South Africa is in crisis. In a very short space of time, a dense fog of violence has engulfed the country, unleashing countless acts of gender-based violence and xenophobia that have unravelled the rainbow in our nation. At Wits Vuvuzela we have been moved to dedicate this issue to confronting these two ills.
Over the past two weeks, we have witnessed sustained and heightened senseless violence against women and children, queer people and African migrants. As journalists we tell these stories, but as women and Africans we bear these scars in more ways than one.
Our aim with this edition is to shine a light on this watershed moment in this country’s history.
We are struck by the displacement which happens in the wake of GBV and xenophobia, the displacement of the mind and the body when violence and violation happen to you.
This week, queues of people have been standing in the baking sun with their entire lives stuffed into nylon bags, waiting to board buses leaving a place they once considered an asylum. The departure gates of our local airports are filling with parents and little children waiting for flights back to uncertainty.
At the same time, the statistics tell us, 110 women will be raped every day in this country. Further, a woman is murdered every three hours. It confuses us then, why GBV awareness is centred on prevention – safety kits, policing how to dress and dictating how we behave – instead of rape culture and toxic masculinity. Whether we are in a post office, a bathroom or our own homes, our minds and bodies should not be targets of abuse.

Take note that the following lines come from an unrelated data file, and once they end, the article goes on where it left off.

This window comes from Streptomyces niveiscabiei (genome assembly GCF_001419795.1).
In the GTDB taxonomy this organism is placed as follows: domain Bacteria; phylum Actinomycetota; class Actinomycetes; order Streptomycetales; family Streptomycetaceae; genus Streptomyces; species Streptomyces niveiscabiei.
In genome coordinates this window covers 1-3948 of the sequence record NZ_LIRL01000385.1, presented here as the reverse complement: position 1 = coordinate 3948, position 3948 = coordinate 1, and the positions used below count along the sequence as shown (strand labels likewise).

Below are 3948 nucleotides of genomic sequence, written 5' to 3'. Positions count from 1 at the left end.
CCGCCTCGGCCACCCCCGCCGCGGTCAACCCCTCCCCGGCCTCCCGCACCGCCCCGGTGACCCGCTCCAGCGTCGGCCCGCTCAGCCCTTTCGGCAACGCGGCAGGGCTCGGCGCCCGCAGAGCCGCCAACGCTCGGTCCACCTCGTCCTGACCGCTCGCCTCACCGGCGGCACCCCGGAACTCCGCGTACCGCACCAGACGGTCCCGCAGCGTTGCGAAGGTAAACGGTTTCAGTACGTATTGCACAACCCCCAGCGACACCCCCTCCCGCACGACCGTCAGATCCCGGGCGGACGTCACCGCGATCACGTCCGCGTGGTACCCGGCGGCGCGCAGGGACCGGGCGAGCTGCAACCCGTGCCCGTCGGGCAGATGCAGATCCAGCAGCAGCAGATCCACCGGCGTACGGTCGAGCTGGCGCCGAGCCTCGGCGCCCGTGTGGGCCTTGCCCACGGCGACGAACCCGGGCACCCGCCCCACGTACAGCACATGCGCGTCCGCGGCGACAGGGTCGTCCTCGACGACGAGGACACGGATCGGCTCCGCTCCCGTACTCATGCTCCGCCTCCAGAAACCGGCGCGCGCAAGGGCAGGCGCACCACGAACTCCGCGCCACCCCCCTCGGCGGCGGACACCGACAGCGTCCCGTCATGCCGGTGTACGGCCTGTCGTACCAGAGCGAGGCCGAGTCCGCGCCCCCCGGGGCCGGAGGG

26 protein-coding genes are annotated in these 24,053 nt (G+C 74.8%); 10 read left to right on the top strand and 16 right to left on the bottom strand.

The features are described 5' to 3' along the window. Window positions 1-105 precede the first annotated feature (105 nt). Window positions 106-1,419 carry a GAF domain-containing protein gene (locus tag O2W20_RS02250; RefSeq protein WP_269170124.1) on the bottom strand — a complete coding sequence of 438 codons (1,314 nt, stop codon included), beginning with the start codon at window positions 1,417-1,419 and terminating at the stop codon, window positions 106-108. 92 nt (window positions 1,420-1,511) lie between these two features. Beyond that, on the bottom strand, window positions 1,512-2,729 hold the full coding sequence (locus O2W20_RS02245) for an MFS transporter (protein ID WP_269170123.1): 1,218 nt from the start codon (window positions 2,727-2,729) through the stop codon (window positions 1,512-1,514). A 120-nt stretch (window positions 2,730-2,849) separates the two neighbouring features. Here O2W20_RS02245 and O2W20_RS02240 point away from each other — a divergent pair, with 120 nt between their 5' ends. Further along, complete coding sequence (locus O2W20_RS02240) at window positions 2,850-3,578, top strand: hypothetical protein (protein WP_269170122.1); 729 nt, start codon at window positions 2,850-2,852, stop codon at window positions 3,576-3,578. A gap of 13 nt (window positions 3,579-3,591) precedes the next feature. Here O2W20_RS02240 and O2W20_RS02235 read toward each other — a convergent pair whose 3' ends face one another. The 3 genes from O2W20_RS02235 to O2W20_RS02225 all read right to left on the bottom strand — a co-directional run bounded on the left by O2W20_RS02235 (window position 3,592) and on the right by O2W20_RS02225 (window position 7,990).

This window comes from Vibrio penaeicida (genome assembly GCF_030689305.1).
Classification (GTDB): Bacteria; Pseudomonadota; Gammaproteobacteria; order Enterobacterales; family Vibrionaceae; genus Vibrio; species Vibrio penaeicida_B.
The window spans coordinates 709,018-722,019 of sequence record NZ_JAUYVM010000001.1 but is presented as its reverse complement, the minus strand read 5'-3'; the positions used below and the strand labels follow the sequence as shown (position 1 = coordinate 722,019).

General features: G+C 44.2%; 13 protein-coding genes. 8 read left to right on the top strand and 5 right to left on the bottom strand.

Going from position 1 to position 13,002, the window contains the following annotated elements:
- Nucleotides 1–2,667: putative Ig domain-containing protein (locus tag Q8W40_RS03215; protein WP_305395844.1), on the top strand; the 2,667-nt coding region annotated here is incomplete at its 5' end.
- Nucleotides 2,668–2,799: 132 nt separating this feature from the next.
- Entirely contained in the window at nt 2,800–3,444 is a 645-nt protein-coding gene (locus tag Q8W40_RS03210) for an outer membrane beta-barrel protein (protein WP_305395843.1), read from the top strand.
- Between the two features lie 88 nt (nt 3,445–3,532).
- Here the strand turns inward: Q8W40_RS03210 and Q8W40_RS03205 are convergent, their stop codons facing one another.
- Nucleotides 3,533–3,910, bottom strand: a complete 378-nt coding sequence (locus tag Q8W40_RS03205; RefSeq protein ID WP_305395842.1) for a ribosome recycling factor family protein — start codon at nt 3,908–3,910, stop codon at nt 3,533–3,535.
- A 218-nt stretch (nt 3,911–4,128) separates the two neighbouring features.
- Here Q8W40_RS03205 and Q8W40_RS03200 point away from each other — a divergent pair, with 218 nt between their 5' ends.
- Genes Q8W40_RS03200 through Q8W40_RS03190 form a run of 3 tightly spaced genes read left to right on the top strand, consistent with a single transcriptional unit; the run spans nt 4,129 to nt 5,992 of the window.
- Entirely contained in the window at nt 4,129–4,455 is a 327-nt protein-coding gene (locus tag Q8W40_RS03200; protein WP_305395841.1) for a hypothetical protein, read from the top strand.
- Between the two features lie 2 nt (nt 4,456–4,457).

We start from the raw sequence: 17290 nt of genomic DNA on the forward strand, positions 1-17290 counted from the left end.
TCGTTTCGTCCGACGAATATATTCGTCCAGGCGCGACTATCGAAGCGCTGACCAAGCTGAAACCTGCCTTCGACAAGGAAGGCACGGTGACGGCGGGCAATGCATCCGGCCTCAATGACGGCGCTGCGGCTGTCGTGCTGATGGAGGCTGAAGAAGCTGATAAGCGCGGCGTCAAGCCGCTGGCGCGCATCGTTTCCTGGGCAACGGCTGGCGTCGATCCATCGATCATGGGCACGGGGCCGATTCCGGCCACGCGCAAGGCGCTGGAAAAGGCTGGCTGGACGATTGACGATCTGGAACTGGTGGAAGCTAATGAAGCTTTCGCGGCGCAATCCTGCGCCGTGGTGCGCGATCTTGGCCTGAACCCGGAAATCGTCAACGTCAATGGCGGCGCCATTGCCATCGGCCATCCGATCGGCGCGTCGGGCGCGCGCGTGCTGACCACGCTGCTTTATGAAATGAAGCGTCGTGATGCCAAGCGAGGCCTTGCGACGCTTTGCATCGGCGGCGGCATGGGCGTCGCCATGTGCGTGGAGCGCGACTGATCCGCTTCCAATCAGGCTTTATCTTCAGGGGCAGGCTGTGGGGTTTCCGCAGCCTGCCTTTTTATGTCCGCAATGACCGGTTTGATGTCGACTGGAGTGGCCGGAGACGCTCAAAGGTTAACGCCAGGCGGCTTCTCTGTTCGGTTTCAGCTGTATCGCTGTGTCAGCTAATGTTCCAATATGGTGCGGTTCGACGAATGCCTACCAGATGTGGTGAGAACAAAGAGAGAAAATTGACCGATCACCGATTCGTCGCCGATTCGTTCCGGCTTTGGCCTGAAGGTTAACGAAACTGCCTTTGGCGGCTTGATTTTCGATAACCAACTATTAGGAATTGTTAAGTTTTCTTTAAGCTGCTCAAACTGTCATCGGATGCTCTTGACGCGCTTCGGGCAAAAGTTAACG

The cycle of violence starts with an individual who is born into a society that enables violence against the most vulnerable in society – a violence that displaces one’s personhood. Should we not be looking to change this?
Education is a critical part of addressing our problems – if we educate the children of today differently, we can create a different tomorrow.
But the onus is not only on the next generation to lead us into a new tomorrow. The change begins with us and how we treat one another.
Some call it ‘Afrophobia’, others say ‘xenophobia’. Either way, a line was aggressively drawn these past two weeks in Gauteng when foreign nationals were othered – a target marked squarely on their backs.
It is ironic that the rainbow nation, the beacon of diversity, is now the poster child of xenophobia on the continent.
Or perhaps it makes perfect sense.
The Jeppestown Hostel mob of angry men brandishing sticks and pangas in the name of restoring peace and order is symbolic of the anger, violence and lawlessness that have engulfed this country.
This fire was not started in a day, though. The failure of the state, structures, institutions and processes have ignited the blaze.
The reality is that many people are struggling to survive in post-apartheid South Africa.
Money is sparse, expenses are many and a decent meal is out of reach for countless people. Until these injustices are addressed, this fire will flare up again.
Wits University has over 2000 international students and the safety of these individuals is paramount. There is an implicit contract of safety between the university, country and the respective countries of the international students.
South Africa is not holding up its side of the deal – neither for foreign nationals who have been displaced from the places they once called home, nor its women.
The university also does not have a registry of sexual offenders. This is not a victim-centric approach and has the effect of protecting perpetrators, while survivors feel abandoned.
We cannot remember a time in our lives when we feared for our lives in South Africa as we do at present. As a woman-run newsroom this fear is intensified as we all know the nature of the threats against us as we pursue the truth.
South Africans need to do better in every sense of the term.
FEATURED IMAGE: The Wits community shows solidarity by lighting candles at a night vigil on Monday, September 9 held in memory of Uyinene Mrwetyana, the 19-year-old UCT student who was raped and murdered in the Western Cape. Mrwetyana’s death has reignited conversations around the prevalence of gender-based violence and sparked various protests around the country by university students and civil society calling for an end to the culture of femicide and abuse against women, children and queer people. Photo: Lineo Leteba